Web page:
Kobe Franklin, who started his soccer career in the Beach, set to suit up for Canada at FIFA U-17 World Cup in Brazil

Kobe Franklin, who played in the Beach Community Soccer League as a youngster, is a member of the Canadian team heading to the FIFA U-17 World Cup in Brazil later this month. Photo: Submitted.

By RICARDO VIGLIANO

When midfielder Kobe Franklin steps onto the field for the opening match of the FIFA U-17 World Cup 2019 in Brazil on Oct. 26, hearts will beat across Canada but particularly in the Beach.

Not so long ago, this 16-year-old player was just a kid kicking a ball by the water, while having fun playing with the recreational Beach Community Soccer League.

The biggest boost to his soccer career came from his mom and dad, he said.

“My parents put me in the sport to keep me active as a little one, and ever since then I have been in love with the game.” Franklin said.

The Beach community league was pivotal as a place to start off his career, he said. “The spark came from playing there at such a young age with my friends from around the community.”

Afterwards, Franklin polished his skills fairly quickly thanks to an opportunity to play for MLS Chicago Fire Soccer Club Academy, when he moved to Chicago with his family.

From age 9 to 13, he played against some of the biggest soccer academies in the world, such as Crystal Palace and Valencia. Moving back to Toronto, he made Toronto FC Academy and then the Canadian U-17 squad.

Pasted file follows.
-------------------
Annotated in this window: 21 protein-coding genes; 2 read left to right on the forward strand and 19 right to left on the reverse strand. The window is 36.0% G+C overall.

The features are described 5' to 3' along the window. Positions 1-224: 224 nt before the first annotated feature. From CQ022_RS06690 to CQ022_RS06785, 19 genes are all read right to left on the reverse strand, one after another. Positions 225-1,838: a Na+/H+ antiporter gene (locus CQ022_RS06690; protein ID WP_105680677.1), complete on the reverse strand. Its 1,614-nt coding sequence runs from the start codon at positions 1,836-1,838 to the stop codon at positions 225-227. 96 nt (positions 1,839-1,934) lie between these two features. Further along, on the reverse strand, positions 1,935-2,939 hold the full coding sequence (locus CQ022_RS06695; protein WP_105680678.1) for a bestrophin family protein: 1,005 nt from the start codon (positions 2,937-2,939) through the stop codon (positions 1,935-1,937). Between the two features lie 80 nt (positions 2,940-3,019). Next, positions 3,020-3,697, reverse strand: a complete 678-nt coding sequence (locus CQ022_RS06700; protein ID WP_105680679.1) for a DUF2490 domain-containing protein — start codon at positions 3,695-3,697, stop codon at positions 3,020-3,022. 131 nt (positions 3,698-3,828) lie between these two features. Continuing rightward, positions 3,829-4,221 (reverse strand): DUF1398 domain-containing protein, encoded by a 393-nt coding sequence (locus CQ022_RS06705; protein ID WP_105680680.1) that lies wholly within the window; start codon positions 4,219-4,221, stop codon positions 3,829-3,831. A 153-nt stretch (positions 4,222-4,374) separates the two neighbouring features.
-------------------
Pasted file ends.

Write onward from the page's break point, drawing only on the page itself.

Franklin is eager to represent Canada and excited to play in the opening match of the U-17 World Cup.

In addition to the hot weather in Brazil, he is concerned about the high quality of the participants.

On the Canada side, Franklini said the team is a very close group who share a passion for the game. “We are all working to put everything on the line for each other.”

Franklin feels that competing on the world stage is an opportunity for Canada, mostly an underdog in men’s soccer, to showcase its reputation for producing young talent.

“We have so many good players playing at all levels that when we come together to play at tournaments, we are a force.”

The success of Canada in women’s soccer is a model but not the only influence for Franklin, who finds inspiration in other Canadian sports achievers, such as the phenomenal tennis player Bianca Andreescu. “I love to see Canadians win,” said Franklin.

While waiting for the kickoff in Brazil and perhaps for the first soccer world title for Canada, Franklin dreams of furthering his career playing professionally in European leagues. Soccer stars like Messi, Mbappé, and Neymar are among those who help him to keep his dreams alive.

“They are such a joy to watch and are like magicians with the ball.”

Meanwhile, Franklin has made his own magic by realizing his childhood dream of playing in the World Cup.


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